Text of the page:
The Economic Policy Institute has release a short issue brief on the Rhode Island Retirement Security Act (RIRSA) by Robert Hiltonsmith that manages to get all of the details right but the big picture entirely wrong.

The EPI Issue Brief details the differences between the retirement system for state workers before and after the passage of RIRSA as accurately and clearly as I have ever seen. Mr. Hiltonsmith has done a notable job explaining the differences between the new system and the old system.

The brief, unfortunately, fails by engaging in two common fallacies to support its broader conclusions. The first is the straw man fallacy. Mr. Hiltonsmith takes a limited set of the objectives of the entire RIRSA legislation and says defined contribution plans do not meet those objectives. That is true, but ignores the other objectives it does accomplish which were also part of the motivation behind RIRSA. The second is circular reasoning. In this case, Mr. Hiltonsmith states that the reason for a low funding ratio is because the state did not put 100% of its paper liability into the pension fund. This is a tautology and not in dispute and should not be trumpeted as a conclusion of analysis.

Here are his three main points that he believes makes RIRSA a bad policy:

  1. The defined contribution plan does not save the state money from its annual pension contributions.
  2. The defined contribution plan is likely to earn lower returns and therefore result in lower benefits for retirees.
  3. The defined contribution plan does not solve the low funding ratio of the pension plan which exists because law makers did not make required contributions.

Of course, the defined contribution portion of RIRSA was not in place to do any of these three things. The purpose of including a defined contribution plan in the new state pension system is to create stability in annual budget allocations and avoid locking the government into promises it has demonstrated it fails to keep. Defined benefit plans require the state to change pension contributions when there are market fluctuations and leads to anti-cyclical costs, where the state is forced to put substantially more resources into pensions when revenues are lowest and spending on social welfare is most important. The defined contribution plan keeps the payments required by the state consistent and highly predictable. This is far preferable from a budget perspective.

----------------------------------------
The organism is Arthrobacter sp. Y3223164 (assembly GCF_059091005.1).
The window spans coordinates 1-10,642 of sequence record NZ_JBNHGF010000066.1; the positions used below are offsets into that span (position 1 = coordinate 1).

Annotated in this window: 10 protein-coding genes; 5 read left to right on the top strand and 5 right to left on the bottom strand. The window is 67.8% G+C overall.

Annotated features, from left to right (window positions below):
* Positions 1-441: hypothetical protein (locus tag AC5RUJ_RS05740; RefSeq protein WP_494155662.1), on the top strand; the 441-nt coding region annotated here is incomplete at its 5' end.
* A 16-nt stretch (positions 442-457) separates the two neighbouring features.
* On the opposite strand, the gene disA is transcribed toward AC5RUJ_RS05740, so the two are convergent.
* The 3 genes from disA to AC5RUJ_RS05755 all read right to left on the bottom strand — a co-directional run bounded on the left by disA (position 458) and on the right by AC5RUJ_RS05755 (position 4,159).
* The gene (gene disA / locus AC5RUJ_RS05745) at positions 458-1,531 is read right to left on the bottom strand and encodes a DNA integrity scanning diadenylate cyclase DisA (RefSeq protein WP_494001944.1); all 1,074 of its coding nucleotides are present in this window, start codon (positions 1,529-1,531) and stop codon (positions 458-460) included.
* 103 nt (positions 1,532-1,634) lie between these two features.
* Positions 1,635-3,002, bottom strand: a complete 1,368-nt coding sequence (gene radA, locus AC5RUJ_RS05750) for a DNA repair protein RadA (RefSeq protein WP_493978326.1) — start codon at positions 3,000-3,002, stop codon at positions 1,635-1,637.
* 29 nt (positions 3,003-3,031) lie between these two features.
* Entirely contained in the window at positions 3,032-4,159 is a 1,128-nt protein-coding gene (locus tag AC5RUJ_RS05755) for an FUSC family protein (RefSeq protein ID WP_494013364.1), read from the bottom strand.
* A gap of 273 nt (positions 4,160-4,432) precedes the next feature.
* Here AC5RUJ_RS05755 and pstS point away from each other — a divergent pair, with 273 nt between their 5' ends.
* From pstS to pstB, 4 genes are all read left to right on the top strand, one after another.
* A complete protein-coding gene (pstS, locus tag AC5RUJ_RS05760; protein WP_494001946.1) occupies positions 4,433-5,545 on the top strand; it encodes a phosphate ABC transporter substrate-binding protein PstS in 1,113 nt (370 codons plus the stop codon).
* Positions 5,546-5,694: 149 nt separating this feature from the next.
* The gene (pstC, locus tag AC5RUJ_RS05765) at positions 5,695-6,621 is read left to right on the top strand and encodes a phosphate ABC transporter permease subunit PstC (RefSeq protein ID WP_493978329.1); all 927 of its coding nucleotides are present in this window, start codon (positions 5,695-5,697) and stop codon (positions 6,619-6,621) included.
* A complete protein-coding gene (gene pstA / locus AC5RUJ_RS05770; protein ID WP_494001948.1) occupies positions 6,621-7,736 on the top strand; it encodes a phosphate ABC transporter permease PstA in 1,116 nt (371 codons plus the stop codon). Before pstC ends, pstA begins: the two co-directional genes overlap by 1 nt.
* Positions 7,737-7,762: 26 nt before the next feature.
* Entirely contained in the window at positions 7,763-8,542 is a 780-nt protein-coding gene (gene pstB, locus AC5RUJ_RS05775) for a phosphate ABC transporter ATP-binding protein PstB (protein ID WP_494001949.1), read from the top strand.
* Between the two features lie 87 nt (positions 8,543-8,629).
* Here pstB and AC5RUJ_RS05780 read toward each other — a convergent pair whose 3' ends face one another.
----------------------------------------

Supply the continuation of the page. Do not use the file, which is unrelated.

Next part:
It is unfortunate that there are lower returns to defined contribution plans which may lead to a decrease in overall benefits. It is my opinion that the unions in Rhode Island should be pushing for a substantially better match on the defined contribution portion of their plan that more closely resembles private sector match rates. This could more than alleviate the difference in benefits while maintaining the predictability, for budgeting purposes, of the defined contribution plan. I doubt this policy would have much hope of passing while Rhode Island slowly crawls out of a deep recession, but it is certainly a reasonable matter for future legislatures.

There are only two ways to decrease the current pension fund shortfalls: increase payments to the fund or decrease benefits. There is no structural magic sauce to get around this. Structural changes in the pension system are aimed at reducing the likelihood that the state will reproduce its current situation, with liabilities well outstripping funds. It is true that the “savings” largely came from cutting benefits. I have not heard anyone claim otherwise. The only alternative was to put a big lump sum into the pension fund. That clearly was not a part of RIRSA.

It is absurd to judge RIRSA on the ability of defined contribution plans to achieve policy objectives that are unrelated to the purpose of this structural change.

Perhaps the most troubling conclusion of this brief was that,